How Do You Go Incognito Online?

When and why it’s a good idea to browse the internet privately.

When you surf the internet, web browsers like Google Chrome or Internet Explorer save cookies—small files with information about your responses—that allow sites to recognize you, keep track of your preferences, and make suggestions (or advertise) accordingly. While this is usually convenient, sometimes you’d rather go incognito.

Every major web browser has a feature that lets you surf the web privately. In Google Chrome, it’s called Incognito. Others call it “private browsing.” All are easy to use. Simply go to your browser’s File menu, open an Incognito (or Private) window, and search as usual. The sites you visit won’t appear in your browsing history, nor will advertisements targeting your searches pop up on your screen.

Why is private browsing helpful? Well, maybe you’re shopping for gifts on the family computer and don’t want your loved ones to see what sites you’ve been visiting. Using Incognito mode will keep those ads for smart grills from spoiling the surprise when your spouse goes online.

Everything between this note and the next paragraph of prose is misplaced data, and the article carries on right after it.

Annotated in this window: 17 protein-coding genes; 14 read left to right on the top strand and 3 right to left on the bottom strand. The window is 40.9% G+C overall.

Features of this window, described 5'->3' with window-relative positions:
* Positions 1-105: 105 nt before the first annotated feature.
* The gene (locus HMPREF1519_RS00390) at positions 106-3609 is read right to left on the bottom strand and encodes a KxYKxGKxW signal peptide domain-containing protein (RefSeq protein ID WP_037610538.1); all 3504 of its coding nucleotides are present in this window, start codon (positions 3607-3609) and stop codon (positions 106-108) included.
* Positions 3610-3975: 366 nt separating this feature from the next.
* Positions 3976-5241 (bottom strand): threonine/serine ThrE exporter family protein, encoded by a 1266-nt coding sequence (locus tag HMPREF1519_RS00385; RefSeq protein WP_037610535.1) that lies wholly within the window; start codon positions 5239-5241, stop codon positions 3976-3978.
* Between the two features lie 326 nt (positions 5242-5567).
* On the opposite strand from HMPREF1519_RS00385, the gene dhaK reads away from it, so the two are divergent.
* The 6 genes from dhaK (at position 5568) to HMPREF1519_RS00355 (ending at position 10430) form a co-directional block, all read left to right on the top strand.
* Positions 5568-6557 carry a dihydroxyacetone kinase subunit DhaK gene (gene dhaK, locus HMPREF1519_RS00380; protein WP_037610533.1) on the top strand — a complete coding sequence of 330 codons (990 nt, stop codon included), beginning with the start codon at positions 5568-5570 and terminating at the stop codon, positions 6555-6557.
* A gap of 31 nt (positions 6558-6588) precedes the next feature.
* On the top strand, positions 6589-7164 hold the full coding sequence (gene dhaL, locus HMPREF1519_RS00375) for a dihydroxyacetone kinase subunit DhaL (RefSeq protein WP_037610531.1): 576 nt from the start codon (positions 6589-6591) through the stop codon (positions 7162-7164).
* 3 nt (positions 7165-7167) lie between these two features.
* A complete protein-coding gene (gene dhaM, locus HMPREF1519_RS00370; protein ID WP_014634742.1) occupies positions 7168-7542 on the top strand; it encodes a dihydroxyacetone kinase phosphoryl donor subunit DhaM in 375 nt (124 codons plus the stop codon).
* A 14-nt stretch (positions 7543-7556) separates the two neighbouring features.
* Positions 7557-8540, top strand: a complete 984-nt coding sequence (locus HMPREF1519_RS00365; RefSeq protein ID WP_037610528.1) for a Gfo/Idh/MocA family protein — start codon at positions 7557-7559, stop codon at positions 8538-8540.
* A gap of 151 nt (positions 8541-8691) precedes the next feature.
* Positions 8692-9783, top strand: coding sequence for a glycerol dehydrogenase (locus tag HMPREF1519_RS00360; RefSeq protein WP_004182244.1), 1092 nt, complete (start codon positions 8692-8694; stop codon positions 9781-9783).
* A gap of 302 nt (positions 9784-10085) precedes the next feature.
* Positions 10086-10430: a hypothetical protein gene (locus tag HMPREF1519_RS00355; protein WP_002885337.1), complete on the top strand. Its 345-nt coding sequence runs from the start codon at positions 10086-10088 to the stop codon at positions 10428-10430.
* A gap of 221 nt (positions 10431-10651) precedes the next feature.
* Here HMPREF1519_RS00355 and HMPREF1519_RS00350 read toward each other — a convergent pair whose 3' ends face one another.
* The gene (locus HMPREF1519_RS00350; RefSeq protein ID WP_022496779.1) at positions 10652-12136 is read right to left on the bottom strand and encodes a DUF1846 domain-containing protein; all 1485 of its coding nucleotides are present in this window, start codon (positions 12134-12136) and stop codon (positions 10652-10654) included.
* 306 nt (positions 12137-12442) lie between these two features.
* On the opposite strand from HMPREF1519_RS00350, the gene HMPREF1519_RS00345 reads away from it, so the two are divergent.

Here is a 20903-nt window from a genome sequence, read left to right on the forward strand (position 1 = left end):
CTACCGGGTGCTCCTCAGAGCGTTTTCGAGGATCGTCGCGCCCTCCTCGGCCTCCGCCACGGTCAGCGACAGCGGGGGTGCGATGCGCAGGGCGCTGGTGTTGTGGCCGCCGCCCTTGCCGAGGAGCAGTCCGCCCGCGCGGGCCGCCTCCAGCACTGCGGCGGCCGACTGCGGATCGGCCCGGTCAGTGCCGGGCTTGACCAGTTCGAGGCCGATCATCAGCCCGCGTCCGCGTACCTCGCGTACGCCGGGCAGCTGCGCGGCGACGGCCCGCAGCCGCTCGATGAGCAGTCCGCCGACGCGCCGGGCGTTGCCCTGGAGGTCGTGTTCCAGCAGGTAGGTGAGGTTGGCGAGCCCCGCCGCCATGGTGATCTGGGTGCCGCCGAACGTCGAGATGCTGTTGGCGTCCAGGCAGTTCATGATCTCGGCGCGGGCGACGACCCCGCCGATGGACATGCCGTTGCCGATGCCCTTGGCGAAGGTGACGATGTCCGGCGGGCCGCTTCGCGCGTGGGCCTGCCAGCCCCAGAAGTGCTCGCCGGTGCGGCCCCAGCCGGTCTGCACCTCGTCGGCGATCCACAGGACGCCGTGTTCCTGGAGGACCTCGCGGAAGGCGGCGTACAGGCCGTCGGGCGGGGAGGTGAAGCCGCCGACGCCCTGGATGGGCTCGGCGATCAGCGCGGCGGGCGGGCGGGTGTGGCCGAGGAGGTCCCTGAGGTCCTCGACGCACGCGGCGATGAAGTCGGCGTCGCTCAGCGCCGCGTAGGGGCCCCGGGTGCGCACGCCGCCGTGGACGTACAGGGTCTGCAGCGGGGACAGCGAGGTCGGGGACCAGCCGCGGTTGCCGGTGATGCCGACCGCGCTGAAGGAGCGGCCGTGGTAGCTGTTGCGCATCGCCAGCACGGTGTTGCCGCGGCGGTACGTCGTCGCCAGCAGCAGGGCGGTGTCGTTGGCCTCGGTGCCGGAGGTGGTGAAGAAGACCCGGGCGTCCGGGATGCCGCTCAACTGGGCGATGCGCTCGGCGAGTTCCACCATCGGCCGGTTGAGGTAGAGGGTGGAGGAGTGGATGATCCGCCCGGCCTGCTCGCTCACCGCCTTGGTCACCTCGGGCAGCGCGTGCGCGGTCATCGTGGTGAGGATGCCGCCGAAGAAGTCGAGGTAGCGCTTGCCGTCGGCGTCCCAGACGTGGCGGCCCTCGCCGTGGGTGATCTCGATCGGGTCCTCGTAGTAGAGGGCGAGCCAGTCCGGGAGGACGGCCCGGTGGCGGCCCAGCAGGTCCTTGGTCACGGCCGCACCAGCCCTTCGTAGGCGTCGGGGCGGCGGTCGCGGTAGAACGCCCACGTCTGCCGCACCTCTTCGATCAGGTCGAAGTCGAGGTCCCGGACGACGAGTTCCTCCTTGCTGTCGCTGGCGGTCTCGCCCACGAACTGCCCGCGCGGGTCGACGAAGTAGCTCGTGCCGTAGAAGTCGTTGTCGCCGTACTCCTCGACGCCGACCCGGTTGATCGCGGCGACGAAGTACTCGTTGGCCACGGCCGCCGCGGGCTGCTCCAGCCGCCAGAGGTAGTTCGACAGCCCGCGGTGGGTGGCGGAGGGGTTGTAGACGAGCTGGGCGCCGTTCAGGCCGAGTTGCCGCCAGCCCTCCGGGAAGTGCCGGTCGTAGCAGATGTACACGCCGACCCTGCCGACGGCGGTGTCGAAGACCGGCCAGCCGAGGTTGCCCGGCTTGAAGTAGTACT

Or maybe you had a stressful day, and reading about the latest episode of The Bachelor was just the thing to help you relax. With the help of cookies, the sites you visited can’t wait to help you again—and again. If you’d rather avoid having your newsfeed peppered with celebrity gossip, consider private browsing. Some searches just don’t need revisiting.

There are also times when you have to use someone else’s device or a public computer—say, at a library or a hotel. Whether you’re checking in for a flight or sending a quick email, go Incognito to keep your business to yourself.

And if you want to see how your new blog or personal profile appears in other people’s searches, Incognito mode can help with that, too. Just open an Incognito window and search to see results that aren’t affected by your previous search activity.

…incognito does not mean anonymous.

It’s also important to understand that a record of your online activity isn’t confined to one device: it often can be found on the servers of the sites you visit or the network you’re using.

Here’s the catch: when it comes to web browsing, incognito does not mean anonymous. After closing a private window, neither cookies nor the sites visited will be visible on that device. However, any bookmarks or downloads will remain, so be careful what you save and where you go. Viruses picked up from insecure websites can stick around long after you’ve forgotten you visited them.

Keep that in mind if you’re connected to a less secure network like public wireless internet (Wi-Fi), or if you’re searching job postings while you’re at work. And remember, however you’re browsing, it’s always risky to send private information online.

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